It’s about time someone stood up for the issuer of tough love: the HOA. Lovers of the right to own property in a free society will screw up their faces at the mention of a Home Owner’s Association. Who needs someone telling you what 12 colors of dirt you can use to paint your house, and then charging you for the privilege? Maybe I want to paint my house purple, or never weed the yard, or leave my car in the driveway since I have exercised my right to exercise and my garage is a gym.
One of Home Owner’s Associations greatest values is they help the homeowner maintain the value of their property. A healthy HOA, with reasonable by-laws and competent leadership can add great value to your investment. Those home buyers who don’t want to be told what to do have the option to live in another area, and those who want a consistent experience should not fear the HOA.
Home ownership! You have found your dream home, and before you close the Title Company calls to ask you how you would like to take title. What? How can you know! If this is your first home, or your first in Arizona, this question may be puzzling. What are your choices? What can happen if you die? What about your heirs? What about estate taxes? What if you own a home with someone you are not married to? What if you and your neighbors want to “go in” to buy the vacant lot behind your houses to preserve your view and privacy? Taking title may have significant legal, estate planning, and tax consequences. You should seek legal and tax advice from qualified professionals.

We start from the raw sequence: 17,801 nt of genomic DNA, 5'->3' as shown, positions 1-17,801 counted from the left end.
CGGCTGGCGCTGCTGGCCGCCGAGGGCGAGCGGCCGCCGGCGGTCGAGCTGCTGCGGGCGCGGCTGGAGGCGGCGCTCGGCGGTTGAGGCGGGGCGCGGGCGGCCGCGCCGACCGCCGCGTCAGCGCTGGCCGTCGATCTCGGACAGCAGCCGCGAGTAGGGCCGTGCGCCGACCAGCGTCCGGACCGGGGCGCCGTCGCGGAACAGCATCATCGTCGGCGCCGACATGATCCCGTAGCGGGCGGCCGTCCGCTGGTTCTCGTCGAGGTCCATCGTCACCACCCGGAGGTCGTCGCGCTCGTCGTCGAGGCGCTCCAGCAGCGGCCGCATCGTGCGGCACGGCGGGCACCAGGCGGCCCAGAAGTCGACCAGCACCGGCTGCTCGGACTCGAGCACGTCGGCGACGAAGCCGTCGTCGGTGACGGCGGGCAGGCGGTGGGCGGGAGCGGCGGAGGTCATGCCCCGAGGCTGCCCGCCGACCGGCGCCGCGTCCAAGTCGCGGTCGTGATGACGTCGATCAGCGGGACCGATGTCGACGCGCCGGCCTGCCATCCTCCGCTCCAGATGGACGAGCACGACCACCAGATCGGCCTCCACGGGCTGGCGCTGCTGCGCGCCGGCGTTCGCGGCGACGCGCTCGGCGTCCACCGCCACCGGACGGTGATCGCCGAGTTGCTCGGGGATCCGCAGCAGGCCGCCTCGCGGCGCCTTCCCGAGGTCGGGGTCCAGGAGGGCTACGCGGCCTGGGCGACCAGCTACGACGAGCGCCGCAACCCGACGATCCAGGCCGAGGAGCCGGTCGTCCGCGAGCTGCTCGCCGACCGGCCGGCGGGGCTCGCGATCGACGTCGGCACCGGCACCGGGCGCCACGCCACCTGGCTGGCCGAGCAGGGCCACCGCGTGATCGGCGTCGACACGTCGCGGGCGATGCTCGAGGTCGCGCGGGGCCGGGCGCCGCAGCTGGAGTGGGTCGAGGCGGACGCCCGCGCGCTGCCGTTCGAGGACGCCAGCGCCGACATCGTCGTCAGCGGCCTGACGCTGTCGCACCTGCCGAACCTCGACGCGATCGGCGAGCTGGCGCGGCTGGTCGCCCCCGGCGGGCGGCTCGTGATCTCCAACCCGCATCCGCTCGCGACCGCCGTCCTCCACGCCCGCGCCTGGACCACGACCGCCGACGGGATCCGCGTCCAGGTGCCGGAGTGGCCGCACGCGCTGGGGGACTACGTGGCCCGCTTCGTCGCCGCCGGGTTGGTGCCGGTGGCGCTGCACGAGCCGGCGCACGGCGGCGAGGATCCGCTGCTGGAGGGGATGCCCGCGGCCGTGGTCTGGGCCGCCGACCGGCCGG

Oh no, not a dry article about getting a loan. I promise to keep it short, and lay out the important changes to Truth in Lending Act and Real Estate Settlement Procedures Act. Yes, the government that brought you regulations to govern your purchase of light bulbs, the EPA and Obamacare has actually brought a new regulation that may actually be helpful! But it may take some getting used to.
There is evidence to support that borrowers who are not presented with clear and understandable information about their mortgage loans may not understand the risky business of taking out a home loan.
In leading up to the financial crisis, many consumers took on loans that they could not afford, and confusion about terms (when your adjustable rate mortgage adjusts sticker shock for example) piled on the risk. To add even more confusion, mortgage lenders would provide two different documents, the early Truth in Lending Statement and a Good Faith Estimate. At closing the title company provides a final Truth in Lending and HUD-1 Statement. Four different documents from two different agencies with overlapping information.
Starting August 1, 2015 here are a few of the changes: Continue reading